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When a deal made over the Internet goes sour, it may be harder to resolve the problem than when you're dealing with people face to face. Chances are you're dealing with an entity you don't know, most likely located in some far away legal jurisdiction. Commercial law varies some from state to state, and much more from country to country.
If sending an e-mail or making a few phone calls fails to resolve the problem, consider online mediation. Like face-to-face mediation, online mediation puts a neutral third party between you and the other side. In some versions, the mediator communicates by e-mail or in a private chat room with the parties, helping to identify issues and assess options, then relaying settlement offers until the parties come to an agreement. Other versions are tailored for cases involving monetary damage, and use a computer program to decide how much money will settle the claim.
|Simple signin':Think having employees sign arbitration agreements means you'll stay out of court? The U.S. Supreme Court recently ruled that in discrimination cases, the Equal Employment Opportunity Commission may sue for reinstatement and back pay despite a signed arbitration agreement. The decision came after the EEOC sued Waffle House Inc. on behalf of an employee fired after suffering a seizure.|
Whether the "neutral" is a human being or a computer program, keeping the dispute out of court saves everyone time, aggravation and money. Doing so online can eliminate the posturing of traditional negotiation, and makes mediation convenient for parties separated by distance or time zones because the two sides don't need to travel or to assess options at the same time.
On the other hand, the rules of online mediation are still evolving, and there are still issues to be resolved. One problem is how to judge whether your mediator is qualified. "This is harder online without face-to-face contact," says Bruce Meyerson, a Phoenix attorney who is chair of an American Bar Association (ABA) task force taking a look at online mediation. Asking around about the mediator's reputation doesn't work as well when you're choosing from a list on a Web site. "The more substantial the dispute, the more you need personal contact," he says.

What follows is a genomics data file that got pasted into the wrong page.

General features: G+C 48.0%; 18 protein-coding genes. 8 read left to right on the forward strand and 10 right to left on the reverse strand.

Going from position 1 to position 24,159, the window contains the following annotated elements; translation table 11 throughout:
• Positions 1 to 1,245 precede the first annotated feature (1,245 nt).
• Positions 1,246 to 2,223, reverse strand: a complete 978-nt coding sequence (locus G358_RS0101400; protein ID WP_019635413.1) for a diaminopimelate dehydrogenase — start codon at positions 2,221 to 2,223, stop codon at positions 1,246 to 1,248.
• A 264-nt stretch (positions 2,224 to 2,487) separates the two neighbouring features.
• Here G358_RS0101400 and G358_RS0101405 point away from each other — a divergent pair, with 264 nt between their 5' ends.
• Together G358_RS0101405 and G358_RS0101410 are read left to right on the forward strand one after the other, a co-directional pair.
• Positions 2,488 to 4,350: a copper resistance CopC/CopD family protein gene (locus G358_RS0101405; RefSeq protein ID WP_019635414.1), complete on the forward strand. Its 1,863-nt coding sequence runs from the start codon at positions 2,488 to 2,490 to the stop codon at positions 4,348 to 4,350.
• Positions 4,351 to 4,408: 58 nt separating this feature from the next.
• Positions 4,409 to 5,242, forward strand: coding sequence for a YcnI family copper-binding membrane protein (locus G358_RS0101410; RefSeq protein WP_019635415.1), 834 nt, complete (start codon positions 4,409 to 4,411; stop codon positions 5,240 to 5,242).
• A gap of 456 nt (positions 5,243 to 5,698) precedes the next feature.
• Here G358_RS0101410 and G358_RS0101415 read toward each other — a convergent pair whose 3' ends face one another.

Then there's the question of confidentiality. What happens to the information that you provide the online mediator? In a major case, certain information can be damaging if the dispute ends up in court. Yet not all states require mediators to keep information confidential. Meyerson notes that his ABA task force and several other groups advocate a Uniform Mediation Act that would provide clarity.
Finally, how do you know the other party will abide by the agreement you work out? Given the different jurisdictions, enforcement could be difficult. Some Web sites allow merchants to apply for a trustmark, a symbol showing they abide by certain standards of conduct. The certifying entity watches to make sure the trust isn't violated. The ABA task force advocates using a uniform version of this trustmark system.
What to do while these issues are being resolved? Be alert when making a deal that commits you to use an alternative dispute resolution process. Get a copy of the procedure, and make sure you agree to it. There's no centralized way to check out the reputation of mediation Web sites, but ask questions if you're not sure.
Steven C. Bahls, dean of Capital University Law School in Columbus, Ohio, teaches entrepreneurship law. Freelance writer Jane Easter Bahls specializes in business and legal topics.
- Bruce Meyerson PLLC
(602) 279-9646, firstname.lastname@example.org